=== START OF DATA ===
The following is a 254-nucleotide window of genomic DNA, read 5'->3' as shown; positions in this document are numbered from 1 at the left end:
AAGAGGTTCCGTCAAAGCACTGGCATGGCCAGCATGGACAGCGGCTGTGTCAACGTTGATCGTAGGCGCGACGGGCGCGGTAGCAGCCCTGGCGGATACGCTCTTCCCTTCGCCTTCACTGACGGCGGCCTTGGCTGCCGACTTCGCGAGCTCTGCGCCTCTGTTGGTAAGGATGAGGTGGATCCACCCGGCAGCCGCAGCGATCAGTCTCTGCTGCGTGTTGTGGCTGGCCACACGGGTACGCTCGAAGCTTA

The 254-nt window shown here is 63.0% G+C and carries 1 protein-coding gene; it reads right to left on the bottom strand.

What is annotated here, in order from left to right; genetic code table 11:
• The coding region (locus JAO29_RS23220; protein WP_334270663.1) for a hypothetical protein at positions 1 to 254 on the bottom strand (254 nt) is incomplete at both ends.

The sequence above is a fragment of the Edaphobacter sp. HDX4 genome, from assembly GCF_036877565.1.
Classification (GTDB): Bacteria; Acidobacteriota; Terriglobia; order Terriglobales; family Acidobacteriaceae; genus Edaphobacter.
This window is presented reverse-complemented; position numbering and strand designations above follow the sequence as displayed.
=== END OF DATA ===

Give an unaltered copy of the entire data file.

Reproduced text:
The following is a 254-nucleotide window of genomic DNA, read 5'->3' as shown; positions in this document are numbered from 1 at the left end:
AAGAGGTTCCGTCAAAGCACTGGCATGGCCAGCATGGACAGCGGCTGTGTCAACGTTGATCGTAGGCGCGACGGGCGCGGTAGCAGCCCTGGCGGATACGCTCTTCCCTTCGCCTTCACTGACGGCGGCCTTGGCTGCCGACTTCGCGAGCTCTGCGCCTCTGTTGGTAAGGATGAGGTGGATCCACCCGGCAGCCGCAGCGATCAGTCTCTGCTGCGTGTTGTGGCTGGCCACACGGGTACGCTCGAAGCTTA

The 254-nt window shown here is 63.0% G+C and carries 1 protein-coding gene; it reads right to left on the bottom strand.

What is annotated here, in order from left to right; genetic code table 11:
• The coding region (locus JAO29_RS23220; protein WP_334270663.1) for a hypothetical protein at positions 1 to 254 on the bottom strand (254 nt) is incomplete at both ends.

The sequence above is a fragment of the Edaphobacter sp. HDX4 genome, from assembly GCF_036877565.1.
Classification (GTDB): Bacteria; Acidobacteriota; Terriglobia; order Terriglobales; family Acidobacteriaceae; genus Edaphobacter.
This window is presented reverse-complemented; position numbering and strand designations above follow the sequence as displayed.